Confidentiality is one thing, assisting in a crime is another. The Hippocratic Oath says “What I may see or hear in the course of treatment, I will keep to myself.” That only means, however, that doctors who learn about criminal activity a patient may be involved in is bound not to report it (lawyers have the same obligation). Jauhar did more than not report criminal activity; he participated in it. He crossed the line by disposing of contraband.

There’s a side issue here, because an unidentified white powder in an envelope doesn’t prove anything. To this day, Dr. Jauhar has no idea what was really in that envelope. And it doesn’t matter that a cop might have arrested the patient upon seeing that powder without any proof that it was an illegal substance. Nor does it matter that a judge might have held him in jail for weeks before getting a lab report identifying the powder as an illicit substance. The epistemological failings of the criminal justice system have little relevance to medical ethics.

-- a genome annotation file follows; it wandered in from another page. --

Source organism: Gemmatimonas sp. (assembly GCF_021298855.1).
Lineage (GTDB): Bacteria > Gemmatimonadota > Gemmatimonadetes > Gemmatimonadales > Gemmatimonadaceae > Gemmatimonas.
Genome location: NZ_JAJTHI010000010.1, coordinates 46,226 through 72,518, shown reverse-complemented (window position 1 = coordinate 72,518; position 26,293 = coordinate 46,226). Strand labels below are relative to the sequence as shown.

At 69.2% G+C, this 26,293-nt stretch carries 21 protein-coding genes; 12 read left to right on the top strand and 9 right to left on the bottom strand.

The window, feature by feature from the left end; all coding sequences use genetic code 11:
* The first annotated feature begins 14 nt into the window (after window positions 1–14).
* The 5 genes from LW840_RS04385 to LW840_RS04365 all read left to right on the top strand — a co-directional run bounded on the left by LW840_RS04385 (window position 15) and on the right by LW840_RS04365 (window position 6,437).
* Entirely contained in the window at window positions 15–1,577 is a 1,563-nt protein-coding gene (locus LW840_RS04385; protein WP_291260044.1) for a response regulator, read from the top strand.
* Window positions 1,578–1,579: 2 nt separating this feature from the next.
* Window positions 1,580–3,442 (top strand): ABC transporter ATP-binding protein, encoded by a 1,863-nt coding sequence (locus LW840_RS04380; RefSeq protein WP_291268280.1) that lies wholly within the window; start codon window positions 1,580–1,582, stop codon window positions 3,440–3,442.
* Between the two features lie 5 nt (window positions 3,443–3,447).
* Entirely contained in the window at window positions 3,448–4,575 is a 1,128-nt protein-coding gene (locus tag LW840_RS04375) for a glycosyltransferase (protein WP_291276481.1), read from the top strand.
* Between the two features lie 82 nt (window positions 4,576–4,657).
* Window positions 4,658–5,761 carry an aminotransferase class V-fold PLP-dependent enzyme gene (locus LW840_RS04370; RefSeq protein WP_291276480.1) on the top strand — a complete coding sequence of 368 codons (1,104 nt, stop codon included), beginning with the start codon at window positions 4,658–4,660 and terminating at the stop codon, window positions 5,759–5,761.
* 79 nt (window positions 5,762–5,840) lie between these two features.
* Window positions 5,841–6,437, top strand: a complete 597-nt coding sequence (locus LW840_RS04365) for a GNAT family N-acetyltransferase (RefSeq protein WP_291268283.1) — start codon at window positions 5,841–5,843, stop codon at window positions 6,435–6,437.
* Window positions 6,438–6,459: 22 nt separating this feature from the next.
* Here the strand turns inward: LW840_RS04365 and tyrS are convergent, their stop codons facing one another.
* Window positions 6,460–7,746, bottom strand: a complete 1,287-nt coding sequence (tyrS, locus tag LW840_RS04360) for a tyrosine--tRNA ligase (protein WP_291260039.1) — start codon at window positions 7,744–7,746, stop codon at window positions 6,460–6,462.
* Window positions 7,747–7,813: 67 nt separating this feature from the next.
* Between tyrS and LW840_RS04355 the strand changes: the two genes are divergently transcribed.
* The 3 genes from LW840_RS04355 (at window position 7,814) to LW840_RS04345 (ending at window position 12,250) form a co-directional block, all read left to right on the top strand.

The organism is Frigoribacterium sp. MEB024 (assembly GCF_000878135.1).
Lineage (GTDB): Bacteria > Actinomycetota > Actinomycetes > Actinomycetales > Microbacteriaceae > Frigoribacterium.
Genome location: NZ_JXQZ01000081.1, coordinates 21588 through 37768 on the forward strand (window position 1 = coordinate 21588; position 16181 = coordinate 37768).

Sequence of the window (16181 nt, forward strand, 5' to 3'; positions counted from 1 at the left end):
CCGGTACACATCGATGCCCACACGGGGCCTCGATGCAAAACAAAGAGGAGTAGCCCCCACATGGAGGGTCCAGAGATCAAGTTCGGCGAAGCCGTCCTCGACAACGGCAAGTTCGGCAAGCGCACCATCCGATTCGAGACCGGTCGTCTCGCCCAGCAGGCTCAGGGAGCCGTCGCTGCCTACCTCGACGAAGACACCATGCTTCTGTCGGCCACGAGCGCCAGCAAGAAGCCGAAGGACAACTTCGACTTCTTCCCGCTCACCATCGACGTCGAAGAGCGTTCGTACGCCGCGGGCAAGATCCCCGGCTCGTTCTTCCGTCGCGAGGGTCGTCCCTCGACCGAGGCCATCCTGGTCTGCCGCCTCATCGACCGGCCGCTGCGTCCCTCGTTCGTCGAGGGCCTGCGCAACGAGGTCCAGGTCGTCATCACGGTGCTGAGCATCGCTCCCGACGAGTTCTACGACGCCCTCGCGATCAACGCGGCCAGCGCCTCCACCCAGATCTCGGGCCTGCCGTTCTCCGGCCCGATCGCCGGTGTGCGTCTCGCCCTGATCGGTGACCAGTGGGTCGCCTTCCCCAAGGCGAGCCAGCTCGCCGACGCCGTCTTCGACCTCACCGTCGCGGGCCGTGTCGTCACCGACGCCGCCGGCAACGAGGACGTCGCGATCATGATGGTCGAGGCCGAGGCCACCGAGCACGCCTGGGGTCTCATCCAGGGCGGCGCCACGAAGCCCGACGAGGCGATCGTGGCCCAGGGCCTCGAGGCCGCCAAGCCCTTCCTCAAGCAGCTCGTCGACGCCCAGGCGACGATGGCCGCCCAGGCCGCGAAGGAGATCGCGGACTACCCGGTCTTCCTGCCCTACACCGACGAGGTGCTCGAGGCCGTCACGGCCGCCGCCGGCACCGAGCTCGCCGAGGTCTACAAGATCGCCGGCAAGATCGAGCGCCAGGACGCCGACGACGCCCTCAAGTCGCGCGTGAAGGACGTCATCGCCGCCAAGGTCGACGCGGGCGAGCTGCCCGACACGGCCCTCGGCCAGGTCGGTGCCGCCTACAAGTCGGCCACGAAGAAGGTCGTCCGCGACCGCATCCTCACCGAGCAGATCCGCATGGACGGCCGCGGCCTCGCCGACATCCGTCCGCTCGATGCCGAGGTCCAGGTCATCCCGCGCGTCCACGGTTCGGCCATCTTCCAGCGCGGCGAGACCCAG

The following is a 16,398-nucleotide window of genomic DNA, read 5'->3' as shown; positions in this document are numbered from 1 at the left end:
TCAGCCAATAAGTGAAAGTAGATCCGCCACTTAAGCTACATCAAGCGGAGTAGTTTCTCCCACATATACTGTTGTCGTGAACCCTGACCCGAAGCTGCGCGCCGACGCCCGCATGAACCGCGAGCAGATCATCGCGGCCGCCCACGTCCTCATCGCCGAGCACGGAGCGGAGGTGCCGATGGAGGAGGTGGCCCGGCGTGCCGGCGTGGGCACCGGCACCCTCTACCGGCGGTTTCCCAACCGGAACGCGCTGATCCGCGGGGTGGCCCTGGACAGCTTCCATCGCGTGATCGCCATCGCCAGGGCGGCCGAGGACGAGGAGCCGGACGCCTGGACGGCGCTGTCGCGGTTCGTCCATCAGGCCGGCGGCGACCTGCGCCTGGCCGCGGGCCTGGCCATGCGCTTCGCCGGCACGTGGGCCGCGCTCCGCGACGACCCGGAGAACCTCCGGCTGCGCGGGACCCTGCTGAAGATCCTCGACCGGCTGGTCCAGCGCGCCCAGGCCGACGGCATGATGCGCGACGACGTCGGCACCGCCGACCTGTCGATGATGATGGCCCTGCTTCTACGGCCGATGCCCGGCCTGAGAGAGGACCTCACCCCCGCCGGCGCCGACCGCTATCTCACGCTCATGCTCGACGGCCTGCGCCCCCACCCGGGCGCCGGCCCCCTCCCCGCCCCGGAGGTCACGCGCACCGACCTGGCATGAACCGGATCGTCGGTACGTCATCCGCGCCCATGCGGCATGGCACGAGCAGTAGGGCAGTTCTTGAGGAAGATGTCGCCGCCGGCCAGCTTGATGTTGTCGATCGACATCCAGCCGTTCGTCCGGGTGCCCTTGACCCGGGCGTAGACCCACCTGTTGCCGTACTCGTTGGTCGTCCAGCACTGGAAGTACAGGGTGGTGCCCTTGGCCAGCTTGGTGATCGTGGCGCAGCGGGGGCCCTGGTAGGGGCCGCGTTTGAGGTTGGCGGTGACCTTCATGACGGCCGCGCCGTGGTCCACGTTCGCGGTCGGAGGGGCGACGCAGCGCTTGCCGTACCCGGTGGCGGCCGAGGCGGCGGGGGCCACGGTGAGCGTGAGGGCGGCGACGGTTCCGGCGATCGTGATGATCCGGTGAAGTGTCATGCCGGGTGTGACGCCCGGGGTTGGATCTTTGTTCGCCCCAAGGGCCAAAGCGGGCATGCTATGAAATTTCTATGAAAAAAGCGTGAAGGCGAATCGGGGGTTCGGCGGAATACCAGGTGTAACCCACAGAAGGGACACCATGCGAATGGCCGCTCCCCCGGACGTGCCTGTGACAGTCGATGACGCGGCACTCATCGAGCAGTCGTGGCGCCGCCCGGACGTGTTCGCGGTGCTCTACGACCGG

The main question here is what should Doctor Jauhar have done? Marshall says he “crossed the line by disposing of contraband” but then doesn’t explain what he would have done if he had been in Jauhar’s place. Lubet also fails to describe what the doctor should have done. He mentions the problem, but he doesn’t seem to recognize it: “There is nothing about one’s status as a physician — or a lawyer, for that matter — that requires or excuses the possession or concealment of contraband.” When it is illegal to both possess and cease to possess something, that doesn’t seem like very good lawmaking.